Claremore Daily Progress

Top Stories

June 1, 2011

Sara Masters reflects on life as cadet, prepares for OMA reunion

CLAREMORE — Sara Willey, now Sara Masters, was one of the first women ever to attend the school on the Hill.

Now Rogers State University, the school was still a military academy when it first went co-ed. Sara Willey transferred to Oklahoma Military Academy in January 1969.

“That was right after they had allowed women to attend,” she said.

Sara was engaged to cadet C.J. Masters. Transferring to OMA made life easier for the young couple.

“He was finishing up his second year of junior college and I had been going to school at Miami NEO,” she said. “When they (OMA) went co-ed, I transferred back here. We were married in May.”

The Masters celebrated 42 years of marriage Memorial Day. They were also married on a Memorial Day.

C.J. was a “townie” who started attending OMA during high school. Sara was a Claremore High School graduate.

“I worked in the library when Jean Tanner was the librarian,” said Sara.

Jean was the wife of Elmo Tanner, a former Claremore mayor.

Sara also worked in the administrative office at OMA while attending classes. C.J. was an ROTC student which helped pay for his schooling.

“I didn’t finish the junior college,” said Sara. “After he graduated, we transferred to Tahlequah, which then was NSC.”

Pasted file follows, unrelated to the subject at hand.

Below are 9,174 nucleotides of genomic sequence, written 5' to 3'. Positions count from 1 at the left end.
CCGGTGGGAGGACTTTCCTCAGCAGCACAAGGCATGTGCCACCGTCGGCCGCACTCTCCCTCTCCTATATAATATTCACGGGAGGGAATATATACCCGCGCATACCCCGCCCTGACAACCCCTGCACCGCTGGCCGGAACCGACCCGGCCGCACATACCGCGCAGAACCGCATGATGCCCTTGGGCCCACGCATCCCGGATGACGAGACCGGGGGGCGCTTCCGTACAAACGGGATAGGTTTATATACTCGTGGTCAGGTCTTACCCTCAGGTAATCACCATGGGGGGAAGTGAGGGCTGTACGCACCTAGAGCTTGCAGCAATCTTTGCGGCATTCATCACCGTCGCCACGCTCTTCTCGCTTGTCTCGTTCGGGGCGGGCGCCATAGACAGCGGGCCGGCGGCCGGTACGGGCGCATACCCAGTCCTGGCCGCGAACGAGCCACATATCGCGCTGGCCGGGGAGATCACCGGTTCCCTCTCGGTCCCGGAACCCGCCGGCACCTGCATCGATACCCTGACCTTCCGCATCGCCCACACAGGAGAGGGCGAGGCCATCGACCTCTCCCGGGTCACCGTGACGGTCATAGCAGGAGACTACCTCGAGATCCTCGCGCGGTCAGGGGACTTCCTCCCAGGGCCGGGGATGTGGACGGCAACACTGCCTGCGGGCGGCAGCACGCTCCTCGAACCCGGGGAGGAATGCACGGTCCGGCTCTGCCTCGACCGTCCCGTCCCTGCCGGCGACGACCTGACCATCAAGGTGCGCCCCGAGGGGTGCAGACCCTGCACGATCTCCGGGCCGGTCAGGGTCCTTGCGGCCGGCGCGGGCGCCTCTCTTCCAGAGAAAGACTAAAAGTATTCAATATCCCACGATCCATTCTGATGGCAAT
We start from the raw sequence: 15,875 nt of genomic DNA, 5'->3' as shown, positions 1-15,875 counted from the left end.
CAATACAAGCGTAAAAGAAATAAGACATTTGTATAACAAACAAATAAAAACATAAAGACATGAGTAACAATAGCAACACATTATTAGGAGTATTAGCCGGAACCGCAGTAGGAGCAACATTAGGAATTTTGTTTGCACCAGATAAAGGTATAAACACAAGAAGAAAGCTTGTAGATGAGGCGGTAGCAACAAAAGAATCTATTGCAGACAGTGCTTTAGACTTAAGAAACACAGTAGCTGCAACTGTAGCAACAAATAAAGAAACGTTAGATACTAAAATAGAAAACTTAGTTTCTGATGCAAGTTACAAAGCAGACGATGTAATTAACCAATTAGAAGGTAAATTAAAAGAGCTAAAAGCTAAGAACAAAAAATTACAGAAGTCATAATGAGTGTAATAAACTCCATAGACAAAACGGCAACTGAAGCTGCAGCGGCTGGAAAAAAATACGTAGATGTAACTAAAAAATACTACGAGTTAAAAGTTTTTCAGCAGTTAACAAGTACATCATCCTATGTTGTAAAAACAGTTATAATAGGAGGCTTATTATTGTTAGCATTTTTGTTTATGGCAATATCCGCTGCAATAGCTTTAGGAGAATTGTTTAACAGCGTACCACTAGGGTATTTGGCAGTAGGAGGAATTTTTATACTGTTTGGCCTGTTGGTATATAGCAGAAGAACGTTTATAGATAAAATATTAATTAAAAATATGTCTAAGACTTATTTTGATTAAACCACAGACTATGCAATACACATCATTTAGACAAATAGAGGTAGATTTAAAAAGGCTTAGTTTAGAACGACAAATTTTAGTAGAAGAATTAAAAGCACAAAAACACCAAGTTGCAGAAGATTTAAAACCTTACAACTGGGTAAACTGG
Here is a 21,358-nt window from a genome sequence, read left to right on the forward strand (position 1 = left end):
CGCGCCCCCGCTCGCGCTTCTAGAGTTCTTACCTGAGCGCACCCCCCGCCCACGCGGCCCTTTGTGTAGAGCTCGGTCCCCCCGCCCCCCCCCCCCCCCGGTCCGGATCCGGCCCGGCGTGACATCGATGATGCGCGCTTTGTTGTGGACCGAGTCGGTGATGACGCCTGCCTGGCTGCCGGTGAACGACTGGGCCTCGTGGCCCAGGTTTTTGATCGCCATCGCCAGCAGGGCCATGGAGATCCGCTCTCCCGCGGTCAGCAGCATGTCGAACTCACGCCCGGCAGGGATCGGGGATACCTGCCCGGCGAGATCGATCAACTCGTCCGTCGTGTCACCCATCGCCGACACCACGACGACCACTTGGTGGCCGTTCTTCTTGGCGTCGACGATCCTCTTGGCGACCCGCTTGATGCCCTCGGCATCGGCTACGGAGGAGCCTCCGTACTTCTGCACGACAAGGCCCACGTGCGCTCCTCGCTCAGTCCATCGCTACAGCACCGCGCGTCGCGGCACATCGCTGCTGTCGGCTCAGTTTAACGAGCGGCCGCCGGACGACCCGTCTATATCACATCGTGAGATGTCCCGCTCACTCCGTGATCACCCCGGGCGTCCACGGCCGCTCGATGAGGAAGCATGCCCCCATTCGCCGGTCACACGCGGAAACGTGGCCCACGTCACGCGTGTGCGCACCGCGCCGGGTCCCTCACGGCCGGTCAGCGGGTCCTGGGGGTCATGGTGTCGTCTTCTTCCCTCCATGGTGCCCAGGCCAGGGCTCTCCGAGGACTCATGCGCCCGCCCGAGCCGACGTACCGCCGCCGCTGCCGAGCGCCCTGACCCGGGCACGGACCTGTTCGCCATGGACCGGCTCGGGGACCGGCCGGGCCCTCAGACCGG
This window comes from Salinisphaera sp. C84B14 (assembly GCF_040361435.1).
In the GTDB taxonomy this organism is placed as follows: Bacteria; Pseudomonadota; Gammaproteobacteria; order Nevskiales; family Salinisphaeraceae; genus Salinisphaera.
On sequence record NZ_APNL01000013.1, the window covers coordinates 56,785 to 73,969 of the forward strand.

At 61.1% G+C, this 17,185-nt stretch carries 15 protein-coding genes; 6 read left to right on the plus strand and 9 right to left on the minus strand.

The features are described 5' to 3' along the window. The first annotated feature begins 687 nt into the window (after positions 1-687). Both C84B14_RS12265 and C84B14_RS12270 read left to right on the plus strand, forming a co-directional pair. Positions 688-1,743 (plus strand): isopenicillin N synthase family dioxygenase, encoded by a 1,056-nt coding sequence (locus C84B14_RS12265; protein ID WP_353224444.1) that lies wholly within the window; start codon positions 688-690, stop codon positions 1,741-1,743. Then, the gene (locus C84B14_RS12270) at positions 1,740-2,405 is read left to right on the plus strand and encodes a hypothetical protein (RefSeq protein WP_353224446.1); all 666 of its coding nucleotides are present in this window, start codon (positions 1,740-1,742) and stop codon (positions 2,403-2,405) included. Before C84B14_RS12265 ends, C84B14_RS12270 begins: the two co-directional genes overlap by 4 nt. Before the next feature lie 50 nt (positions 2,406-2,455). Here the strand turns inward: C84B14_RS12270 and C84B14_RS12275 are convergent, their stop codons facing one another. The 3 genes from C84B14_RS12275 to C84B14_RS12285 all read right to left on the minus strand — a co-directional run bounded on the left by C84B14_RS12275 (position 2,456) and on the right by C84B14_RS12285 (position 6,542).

Although one of only a “handful” of women, Sara said she never felt discriminated against while attending the predominantly male university.

“I was never made to feel like I shouldn’t be there,” she said. “All of the cadets were very respectful and polite.”

C.J. was in a leadership role by that time as an upper classman and an officer. If a cadet thought about giving Sara a hard time, his respect and fear of C.J. probably would have prevented it. Regardless, Sara said she experienced “no negative instances.”

“I enjoyed those few semesters that I was there,” she said. “The women that were there, I knew them. At the time, for me, it was just so much easier to go to college (at OMA).”

Opening OMA to women created opportunities for local women to further their education without having to live away from home, she said.

“It was really the first opportunity for that community college experience, not just women but men. They didn’t have to be in the military,” said Sara.

C.J. is retired now with 37 years  in the military, mostly as a reserve officer.

“I could have taken my commissioner because I had all of my ROTC behind me out of the junior college,” said C.J. “I applied for an education delay of my commission. Sara and I got married instead.”

Out of 120 officers in his group, only 11 stayed on active duty. After Vietnam, not as many officers were needed. He spent three months at Ft. Knox and returned home, part of the Tulsa reserve unit. He remained active in training and did training for Desert Shield and Desert Storm.

He was deployed in Operation Iraqi Freedom in 2004.

“I am the last OMA cadet that deployed to a war zone,” he said.

One other OMA cadet was still on active duty a year after C.J. retired. Sara is a teacher who retired last year. The couple has lived elsewhere in Oklahoma, but was happy when they got the chance to return to Claremore some years ago.

They are looking forward to the OMA reunion coming up the first weekend in June. The couple has always been out of town in the past, and this is their first chance to attend.